Article by Pattie Baron
The great news about houseplants – aside from their ability to make an interior come alive – is that they improve the very air you breathe in your home.
The benchmark Clean Air Study by NASA in the late 1980s, reinforced by other more recent research studies, concluded that plants act like a sponge, mopping up pollutants and pollen spores in the air through their foliage and stems, thus acting as a natural form of air purification. In winter, when we spend most of our time indoors, with windows more likely to be closed than open, houseplants play a valuable role in absorbing toxins including carbon dioxide and the VOCs – volatile organic compounds – released from myriad man-made products ranging from cleaners and paints to less likely suspects such as carpets and furniture. Keeping it green – no flowers – will also keep sufferers free from hay fever indoors.
Although all houseplants have the ability to purify the air, the boffins at NASA were able to pinpoint some plants that were the most effective at filtering toxins. These include tough-to-kill sansevieria, also known as mother-in-law’s tongue, which is one of the few plants that releases oxygen at night, making it a front runner for a bedroom. The humble spider plant that multiplies at the drop of a stem, is another good bet, and so is aloe vera, devil’s ivy as well as the hugely fashionable ZZ plant that usefully tolerates both light and shade.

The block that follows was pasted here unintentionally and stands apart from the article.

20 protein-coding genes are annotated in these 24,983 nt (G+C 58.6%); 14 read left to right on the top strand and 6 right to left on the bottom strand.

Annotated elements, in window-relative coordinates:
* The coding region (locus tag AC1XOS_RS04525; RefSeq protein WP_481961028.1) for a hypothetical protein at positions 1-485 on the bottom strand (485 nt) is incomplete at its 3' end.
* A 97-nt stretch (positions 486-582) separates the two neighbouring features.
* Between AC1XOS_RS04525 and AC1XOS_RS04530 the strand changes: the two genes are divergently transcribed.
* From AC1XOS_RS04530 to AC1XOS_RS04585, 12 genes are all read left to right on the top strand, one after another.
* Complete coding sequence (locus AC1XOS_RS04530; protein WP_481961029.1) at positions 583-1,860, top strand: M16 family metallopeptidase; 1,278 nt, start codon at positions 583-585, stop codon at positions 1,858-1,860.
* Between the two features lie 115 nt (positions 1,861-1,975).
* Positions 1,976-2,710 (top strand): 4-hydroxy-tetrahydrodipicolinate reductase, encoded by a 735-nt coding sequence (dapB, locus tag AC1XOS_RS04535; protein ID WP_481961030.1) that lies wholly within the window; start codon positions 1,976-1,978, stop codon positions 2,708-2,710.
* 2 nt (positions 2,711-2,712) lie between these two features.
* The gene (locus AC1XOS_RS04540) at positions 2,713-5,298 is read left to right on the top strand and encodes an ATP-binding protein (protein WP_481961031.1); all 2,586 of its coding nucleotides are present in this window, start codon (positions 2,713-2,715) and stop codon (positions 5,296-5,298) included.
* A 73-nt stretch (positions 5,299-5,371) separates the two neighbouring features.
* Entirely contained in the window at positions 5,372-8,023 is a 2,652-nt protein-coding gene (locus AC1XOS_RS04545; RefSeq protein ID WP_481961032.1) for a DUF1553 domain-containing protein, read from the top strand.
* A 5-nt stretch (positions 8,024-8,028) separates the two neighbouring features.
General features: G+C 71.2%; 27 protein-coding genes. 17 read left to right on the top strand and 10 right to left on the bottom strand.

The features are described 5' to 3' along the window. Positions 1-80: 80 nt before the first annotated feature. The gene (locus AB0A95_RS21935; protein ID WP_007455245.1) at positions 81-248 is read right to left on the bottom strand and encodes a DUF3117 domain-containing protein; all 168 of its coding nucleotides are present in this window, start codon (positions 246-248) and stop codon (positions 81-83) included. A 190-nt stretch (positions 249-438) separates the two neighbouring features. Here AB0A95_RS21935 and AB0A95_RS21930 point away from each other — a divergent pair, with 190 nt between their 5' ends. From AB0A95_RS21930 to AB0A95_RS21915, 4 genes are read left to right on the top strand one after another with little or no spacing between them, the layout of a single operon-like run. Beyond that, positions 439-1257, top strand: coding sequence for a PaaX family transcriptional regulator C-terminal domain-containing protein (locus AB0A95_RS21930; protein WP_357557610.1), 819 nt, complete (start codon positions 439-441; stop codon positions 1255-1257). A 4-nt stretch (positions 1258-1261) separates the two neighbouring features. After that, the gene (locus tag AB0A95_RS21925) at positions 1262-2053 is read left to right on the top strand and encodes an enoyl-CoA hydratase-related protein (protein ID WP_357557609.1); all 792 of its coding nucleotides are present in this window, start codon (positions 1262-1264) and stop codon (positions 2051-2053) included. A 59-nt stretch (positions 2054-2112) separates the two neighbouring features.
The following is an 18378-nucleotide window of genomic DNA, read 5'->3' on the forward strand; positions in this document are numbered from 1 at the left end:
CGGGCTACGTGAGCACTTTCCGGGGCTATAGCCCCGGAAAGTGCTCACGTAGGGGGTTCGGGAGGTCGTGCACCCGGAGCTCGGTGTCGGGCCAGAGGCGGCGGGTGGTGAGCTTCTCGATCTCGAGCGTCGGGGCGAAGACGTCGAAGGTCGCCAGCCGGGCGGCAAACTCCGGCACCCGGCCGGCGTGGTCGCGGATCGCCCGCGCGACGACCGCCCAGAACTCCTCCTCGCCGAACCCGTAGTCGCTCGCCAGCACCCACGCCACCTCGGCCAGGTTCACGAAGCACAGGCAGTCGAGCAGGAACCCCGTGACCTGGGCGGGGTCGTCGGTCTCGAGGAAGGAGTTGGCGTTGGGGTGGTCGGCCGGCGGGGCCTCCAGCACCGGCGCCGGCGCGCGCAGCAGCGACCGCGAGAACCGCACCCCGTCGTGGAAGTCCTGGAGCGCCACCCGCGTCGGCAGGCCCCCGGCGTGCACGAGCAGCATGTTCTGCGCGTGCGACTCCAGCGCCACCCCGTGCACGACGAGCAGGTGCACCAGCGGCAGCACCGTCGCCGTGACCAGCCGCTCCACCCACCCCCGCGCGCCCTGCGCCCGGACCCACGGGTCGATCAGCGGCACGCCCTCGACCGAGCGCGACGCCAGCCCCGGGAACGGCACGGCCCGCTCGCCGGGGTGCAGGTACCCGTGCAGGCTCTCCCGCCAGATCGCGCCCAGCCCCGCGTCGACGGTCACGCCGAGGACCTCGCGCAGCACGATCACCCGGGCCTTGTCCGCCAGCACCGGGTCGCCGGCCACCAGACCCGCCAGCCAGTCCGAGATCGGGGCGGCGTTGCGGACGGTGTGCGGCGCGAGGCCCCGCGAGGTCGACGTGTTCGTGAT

Basically, though, the larger the display, the larger the benefit. Grouping houseplants together also creates a humid microclimate which helps keep plants healthy, suiting their natural environment.
What’s more, a collection of indoor plants – large-leaved for choice – help to reduce noise by absorbing and deflecting sound waves, so are useful in a contemporary space where there is hard flooring and little soft furnishing: position plants at different heights for maximum noise reduction. In research, green – the colour of nature – has been proven to be the most calming colour of all, so placing a houseplant or three in your workspace can help reduce your stress levels, as does the fundamental act of nurturing a plant and seeing it thrive under your care.
NOTE As plants transpire through their foliage, it’s important to clean leaves and stems regularly with a damp cloth, and to spray them frequently.